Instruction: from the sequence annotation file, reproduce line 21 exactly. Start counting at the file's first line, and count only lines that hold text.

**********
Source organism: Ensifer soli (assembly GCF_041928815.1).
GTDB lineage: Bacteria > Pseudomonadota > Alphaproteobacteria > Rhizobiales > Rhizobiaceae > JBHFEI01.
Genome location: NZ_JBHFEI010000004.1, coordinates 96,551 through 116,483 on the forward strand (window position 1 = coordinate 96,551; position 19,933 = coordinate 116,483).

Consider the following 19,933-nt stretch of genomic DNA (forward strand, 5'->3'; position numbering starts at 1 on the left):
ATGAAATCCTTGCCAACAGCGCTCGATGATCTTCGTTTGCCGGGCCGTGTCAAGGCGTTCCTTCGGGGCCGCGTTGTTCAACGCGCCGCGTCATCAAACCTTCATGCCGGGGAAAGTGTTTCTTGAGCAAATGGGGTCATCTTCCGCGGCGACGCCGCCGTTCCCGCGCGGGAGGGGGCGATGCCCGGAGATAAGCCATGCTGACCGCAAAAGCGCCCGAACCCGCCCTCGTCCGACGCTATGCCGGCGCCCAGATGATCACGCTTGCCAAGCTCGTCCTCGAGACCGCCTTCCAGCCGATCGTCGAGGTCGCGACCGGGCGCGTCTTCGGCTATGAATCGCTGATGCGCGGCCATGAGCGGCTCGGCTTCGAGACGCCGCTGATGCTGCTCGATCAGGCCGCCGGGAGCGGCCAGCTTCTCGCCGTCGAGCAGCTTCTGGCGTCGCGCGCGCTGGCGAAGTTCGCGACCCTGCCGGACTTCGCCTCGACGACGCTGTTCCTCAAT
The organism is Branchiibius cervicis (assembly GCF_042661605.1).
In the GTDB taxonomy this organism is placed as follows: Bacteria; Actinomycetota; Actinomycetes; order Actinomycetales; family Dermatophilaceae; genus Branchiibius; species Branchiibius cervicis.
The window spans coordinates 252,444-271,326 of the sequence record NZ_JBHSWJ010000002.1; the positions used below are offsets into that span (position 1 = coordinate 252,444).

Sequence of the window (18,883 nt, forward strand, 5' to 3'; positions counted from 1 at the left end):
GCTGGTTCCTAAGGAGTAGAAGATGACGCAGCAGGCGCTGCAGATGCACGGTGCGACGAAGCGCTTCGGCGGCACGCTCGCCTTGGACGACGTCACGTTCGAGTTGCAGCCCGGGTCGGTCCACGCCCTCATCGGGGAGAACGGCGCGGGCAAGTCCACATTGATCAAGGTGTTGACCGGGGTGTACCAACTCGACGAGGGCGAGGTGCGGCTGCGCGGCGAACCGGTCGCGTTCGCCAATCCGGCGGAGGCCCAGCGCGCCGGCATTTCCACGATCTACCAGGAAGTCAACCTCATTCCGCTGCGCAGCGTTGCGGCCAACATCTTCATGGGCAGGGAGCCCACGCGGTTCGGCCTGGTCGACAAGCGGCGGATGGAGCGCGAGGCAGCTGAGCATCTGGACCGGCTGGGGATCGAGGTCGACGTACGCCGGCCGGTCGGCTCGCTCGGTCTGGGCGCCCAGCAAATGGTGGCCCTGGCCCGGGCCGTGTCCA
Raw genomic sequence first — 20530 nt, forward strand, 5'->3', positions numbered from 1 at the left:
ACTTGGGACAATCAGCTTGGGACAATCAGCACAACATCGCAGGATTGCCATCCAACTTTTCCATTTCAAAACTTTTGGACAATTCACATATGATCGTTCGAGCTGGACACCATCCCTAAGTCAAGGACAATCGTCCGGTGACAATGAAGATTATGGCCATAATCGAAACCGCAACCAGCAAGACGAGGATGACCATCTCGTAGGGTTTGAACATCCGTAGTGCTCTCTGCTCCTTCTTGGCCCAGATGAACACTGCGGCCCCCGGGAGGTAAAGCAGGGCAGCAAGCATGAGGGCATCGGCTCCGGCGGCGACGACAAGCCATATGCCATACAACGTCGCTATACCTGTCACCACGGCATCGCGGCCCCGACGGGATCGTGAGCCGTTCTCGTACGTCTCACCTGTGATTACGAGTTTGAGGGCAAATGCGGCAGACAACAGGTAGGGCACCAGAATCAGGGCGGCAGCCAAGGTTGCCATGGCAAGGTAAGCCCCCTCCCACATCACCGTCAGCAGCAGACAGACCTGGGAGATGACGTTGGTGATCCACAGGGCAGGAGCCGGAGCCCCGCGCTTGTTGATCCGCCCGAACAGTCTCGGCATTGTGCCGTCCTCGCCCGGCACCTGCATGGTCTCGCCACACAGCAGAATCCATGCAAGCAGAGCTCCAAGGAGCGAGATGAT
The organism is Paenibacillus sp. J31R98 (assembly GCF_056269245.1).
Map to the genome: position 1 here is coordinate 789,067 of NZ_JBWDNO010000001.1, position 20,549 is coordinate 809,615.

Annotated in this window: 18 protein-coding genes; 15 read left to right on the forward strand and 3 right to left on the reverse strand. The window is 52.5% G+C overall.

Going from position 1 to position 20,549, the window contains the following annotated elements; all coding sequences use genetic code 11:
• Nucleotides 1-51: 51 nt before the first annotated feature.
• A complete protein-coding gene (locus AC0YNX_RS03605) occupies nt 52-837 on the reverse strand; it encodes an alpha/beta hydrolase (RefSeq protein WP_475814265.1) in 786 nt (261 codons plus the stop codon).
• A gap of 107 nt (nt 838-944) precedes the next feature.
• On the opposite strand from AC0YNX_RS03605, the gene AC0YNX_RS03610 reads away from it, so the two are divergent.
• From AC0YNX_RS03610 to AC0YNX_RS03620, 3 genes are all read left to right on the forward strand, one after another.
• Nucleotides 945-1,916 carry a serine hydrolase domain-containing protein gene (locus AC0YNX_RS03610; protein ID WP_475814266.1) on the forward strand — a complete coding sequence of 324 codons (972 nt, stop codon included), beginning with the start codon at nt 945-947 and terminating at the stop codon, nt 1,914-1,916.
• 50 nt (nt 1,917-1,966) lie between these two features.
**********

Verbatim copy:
• From AC0YNX_RS03610 to AC0YNX_RS03620, 3 genes are all read left to right on the forward strand, one after another.